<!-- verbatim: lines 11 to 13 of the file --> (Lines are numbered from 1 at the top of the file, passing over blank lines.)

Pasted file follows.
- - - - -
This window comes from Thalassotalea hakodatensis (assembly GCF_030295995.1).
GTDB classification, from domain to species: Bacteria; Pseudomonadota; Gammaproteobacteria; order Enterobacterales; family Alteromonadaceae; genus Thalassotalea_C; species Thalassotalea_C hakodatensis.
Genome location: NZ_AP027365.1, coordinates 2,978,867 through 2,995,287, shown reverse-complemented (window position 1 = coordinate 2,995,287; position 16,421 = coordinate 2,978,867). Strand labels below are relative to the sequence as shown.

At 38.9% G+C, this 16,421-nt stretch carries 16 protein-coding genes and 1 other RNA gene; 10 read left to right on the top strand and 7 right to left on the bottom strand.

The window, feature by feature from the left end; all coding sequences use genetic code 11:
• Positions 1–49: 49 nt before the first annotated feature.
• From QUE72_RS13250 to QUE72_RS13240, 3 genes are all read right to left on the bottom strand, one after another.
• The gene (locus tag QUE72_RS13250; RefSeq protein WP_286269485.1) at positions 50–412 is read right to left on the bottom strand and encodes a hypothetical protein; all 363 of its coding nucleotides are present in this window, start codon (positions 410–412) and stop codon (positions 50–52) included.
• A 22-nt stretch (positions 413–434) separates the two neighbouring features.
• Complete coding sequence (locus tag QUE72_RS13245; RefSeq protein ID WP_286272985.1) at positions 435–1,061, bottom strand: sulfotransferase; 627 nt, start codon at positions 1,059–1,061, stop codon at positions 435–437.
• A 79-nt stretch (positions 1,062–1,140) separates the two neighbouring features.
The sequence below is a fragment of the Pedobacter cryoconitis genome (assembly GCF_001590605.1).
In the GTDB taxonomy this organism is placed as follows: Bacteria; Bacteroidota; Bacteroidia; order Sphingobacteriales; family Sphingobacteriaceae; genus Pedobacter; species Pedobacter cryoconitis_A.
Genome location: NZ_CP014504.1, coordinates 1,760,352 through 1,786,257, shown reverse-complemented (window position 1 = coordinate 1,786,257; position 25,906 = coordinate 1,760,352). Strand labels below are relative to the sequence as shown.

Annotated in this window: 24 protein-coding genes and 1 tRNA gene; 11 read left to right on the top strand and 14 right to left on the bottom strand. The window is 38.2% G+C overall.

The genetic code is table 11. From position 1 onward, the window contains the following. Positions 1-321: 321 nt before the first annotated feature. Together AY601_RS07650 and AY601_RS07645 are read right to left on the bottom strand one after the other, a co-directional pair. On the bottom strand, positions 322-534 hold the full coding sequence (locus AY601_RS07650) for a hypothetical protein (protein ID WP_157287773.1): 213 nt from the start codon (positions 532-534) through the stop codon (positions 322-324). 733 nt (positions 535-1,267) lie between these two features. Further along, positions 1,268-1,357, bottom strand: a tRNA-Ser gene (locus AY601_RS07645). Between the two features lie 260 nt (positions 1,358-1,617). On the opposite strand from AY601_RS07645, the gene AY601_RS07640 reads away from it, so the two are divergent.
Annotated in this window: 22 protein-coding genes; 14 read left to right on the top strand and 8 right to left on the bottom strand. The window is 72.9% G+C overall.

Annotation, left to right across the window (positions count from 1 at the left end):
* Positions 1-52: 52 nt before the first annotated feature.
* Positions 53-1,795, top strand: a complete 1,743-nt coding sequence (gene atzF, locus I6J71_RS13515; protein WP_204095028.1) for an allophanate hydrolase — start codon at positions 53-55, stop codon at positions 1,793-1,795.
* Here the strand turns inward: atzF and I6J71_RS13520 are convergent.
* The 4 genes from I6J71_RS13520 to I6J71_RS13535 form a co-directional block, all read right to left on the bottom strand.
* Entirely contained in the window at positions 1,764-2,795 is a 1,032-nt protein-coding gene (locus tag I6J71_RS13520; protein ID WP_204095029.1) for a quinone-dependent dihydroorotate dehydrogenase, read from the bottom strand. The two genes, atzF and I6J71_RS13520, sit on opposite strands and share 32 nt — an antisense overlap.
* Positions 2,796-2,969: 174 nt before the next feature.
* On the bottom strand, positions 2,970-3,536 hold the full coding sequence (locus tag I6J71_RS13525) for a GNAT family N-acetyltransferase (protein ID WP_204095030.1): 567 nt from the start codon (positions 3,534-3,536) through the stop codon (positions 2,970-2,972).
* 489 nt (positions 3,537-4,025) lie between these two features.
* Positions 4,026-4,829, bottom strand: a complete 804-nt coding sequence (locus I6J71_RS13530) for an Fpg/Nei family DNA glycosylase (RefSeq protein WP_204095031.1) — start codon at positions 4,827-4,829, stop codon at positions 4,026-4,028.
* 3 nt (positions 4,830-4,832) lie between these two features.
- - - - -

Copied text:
• A 79-nt stretch (positions 1,062–1,140) separates the two neighbouring features.
The sequence below is a fragment of the Pedobacter cryoconitis genome (assembly GCF_001590605.1).
In the GTDB taxonomy this organism is placed as follows: Bacteria; Bacteroidota; Bacteroidia; order Sphingobacteriales; family Sphingobacteriaceae; genus Pedobacter; species Pedobacter cryoconitis_A.